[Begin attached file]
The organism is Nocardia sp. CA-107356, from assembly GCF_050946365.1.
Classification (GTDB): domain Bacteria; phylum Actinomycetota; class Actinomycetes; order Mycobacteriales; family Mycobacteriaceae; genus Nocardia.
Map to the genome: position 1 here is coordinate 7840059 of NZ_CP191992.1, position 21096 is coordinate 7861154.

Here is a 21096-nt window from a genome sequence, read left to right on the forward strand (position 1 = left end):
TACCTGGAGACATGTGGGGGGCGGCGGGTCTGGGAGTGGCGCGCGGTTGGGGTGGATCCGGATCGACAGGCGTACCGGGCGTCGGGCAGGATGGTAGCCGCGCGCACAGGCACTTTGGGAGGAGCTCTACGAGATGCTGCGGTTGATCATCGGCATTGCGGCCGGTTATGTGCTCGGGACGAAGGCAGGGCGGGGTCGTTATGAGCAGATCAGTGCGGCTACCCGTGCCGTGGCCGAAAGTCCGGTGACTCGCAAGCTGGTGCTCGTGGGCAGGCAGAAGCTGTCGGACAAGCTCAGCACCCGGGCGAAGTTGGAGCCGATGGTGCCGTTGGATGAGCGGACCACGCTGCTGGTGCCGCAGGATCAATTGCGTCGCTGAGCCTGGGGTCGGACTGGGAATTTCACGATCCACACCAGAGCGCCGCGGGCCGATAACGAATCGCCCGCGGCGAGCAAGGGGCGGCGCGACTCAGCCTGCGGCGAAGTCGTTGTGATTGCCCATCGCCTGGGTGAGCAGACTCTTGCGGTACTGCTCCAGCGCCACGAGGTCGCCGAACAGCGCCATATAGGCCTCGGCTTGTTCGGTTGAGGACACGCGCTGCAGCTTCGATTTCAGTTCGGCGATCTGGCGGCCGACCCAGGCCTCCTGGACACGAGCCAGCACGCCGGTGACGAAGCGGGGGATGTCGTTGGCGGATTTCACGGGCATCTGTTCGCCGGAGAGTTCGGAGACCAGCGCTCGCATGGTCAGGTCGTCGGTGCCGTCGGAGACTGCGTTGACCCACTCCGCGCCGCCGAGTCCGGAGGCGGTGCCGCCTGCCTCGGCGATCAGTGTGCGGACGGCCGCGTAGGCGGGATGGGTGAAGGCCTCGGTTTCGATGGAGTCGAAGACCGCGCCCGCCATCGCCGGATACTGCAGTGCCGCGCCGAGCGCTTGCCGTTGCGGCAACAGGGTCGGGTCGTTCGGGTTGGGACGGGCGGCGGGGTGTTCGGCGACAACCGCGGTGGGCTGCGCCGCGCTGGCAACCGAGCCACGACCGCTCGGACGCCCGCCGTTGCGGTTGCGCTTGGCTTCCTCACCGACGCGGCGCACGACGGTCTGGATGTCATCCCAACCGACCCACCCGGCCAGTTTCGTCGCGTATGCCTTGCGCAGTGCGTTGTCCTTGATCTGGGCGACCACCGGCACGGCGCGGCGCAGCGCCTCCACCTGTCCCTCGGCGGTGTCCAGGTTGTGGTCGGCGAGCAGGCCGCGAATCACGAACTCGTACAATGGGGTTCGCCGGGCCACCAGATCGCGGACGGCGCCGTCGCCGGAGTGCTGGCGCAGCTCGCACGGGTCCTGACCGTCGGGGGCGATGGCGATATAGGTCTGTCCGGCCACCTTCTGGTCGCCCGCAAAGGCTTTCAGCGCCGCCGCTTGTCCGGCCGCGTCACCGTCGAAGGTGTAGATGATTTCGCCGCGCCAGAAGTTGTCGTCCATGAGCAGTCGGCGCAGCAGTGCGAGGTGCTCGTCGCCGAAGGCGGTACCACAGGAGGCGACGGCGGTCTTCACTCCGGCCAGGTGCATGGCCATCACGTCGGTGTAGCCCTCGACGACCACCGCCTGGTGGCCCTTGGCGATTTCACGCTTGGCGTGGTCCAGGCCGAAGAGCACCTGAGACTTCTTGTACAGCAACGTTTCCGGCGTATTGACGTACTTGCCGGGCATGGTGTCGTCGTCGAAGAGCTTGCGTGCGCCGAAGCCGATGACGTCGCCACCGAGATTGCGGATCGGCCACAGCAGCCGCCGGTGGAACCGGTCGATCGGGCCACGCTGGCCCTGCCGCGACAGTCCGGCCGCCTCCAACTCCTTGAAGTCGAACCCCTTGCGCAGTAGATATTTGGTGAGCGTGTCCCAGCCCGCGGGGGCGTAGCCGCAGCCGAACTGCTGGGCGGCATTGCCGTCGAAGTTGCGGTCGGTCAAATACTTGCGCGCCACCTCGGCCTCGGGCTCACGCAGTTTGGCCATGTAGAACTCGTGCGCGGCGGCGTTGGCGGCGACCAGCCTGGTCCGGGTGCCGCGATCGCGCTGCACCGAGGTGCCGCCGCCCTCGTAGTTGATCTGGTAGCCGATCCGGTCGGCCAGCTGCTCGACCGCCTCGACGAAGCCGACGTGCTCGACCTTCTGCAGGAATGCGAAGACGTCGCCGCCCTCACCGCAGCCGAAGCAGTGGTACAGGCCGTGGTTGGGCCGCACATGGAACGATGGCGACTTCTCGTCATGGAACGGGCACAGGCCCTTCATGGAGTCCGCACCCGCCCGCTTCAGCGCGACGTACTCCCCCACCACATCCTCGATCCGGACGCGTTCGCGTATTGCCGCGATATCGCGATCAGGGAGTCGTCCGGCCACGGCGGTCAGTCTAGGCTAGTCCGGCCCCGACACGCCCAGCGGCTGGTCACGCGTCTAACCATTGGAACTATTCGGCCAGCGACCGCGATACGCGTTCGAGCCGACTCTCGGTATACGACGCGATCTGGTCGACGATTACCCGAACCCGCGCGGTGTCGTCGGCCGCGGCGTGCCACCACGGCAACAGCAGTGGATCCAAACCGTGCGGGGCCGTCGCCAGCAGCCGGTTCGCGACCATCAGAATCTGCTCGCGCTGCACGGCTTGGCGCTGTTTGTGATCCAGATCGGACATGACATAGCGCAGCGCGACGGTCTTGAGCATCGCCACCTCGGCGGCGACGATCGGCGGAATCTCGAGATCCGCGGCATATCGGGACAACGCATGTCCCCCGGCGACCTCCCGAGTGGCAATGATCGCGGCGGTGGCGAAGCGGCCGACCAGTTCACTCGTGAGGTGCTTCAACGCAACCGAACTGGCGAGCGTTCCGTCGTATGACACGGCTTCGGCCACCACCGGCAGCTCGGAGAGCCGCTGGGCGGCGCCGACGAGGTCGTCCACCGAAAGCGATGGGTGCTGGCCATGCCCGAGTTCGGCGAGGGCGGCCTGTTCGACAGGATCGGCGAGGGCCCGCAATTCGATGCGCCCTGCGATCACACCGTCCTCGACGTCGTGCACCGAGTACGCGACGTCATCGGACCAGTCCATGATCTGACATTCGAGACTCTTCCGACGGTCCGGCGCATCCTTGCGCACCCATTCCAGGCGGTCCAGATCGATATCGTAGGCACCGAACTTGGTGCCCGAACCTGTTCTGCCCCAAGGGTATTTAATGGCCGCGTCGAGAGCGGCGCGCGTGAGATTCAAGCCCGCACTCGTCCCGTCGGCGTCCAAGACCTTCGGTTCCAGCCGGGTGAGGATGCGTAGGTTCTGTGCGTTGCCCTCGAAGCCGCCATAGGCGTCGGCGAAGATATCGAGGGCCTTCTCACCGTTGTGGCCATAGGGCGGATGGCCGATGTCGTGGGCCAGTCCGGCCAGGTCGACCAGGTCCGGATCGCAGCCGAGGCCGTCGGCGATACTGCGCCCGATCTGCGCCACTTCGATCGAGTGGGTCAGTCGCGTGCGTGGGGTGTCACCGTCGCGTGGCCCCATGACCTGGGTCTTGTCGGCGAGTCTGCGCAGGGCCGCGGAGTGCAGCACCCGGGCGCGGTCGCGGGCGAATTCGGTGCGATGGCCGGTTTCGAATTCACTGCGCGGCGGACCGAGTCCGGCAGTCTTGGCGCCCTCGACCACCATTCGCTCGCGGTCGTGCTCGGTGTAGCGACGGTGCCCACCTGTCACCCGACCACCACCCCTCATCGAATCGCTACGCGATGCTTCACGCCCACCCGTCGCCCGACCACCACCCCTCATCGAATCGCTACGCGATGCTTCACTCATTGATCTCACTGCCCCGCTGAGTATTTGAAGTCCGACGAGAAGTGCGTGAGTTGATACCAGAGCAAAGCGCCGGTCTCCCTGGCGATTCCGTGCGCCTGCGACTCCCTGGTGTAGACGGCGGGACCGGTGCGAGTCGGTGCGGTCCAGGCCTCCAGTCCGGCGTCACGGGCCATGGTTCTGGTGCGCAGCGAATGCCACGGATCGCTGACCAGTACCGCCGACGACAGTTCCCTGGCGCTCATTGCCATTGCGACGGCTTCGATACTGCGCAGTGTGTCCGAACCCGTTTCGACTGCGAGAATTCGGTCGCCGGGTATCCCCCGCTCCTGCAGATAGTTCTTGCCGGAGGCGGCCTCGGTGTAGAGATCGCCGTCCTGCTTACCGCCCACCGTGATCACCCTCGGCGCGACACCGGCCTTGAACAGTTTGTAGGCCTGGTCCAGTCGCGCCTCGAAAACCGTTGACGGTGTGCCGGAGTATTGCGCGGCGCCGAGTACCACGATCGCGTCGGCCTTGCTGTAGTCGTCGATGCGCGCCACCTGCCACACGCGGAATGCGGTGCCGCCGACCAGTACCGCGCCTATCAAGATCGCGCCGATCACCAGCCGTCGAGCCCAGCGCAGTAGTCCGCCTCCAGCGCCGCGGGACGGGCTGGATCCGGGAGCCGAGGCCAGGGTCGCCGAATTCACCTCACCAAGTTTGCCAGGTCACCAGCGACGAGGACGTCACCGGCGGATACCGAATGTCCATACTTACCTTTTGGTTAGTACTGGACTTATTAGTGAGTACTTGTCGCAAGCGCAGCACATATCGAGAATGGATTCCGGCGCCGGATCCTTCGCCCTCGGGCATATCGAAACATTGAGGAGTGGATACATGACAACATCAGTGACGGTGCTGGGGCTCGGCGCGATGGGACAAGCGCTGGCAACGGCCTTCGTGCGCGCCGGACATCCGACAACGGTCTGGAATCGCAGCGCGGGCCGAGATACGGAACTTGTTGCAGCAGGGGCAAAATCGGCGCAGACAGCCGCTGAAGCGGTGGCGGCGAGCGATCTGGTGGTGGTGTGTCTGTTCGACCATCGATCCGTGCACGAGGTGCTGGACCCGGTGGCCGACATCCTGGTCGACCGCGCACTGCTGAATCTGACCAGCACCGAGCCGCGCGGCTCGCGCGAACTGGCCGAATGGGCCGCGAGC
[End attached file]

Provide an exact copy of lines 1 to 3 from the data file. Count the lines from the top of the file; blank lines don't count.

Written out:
The organism is Nocardia sp. CA-107356, from assembly GCF_050946365.1.
Classification (GTDB): domain Bacteria; phylum Actinomycetota; class Actinomycetes; order Mycobacteriales; family Mycobacteriaceae; genus Nocardia.
Map to the genome: position 1 here is coordinate 7840059 of NZ_CP191992.1, position 21096 is coordinate 7861154.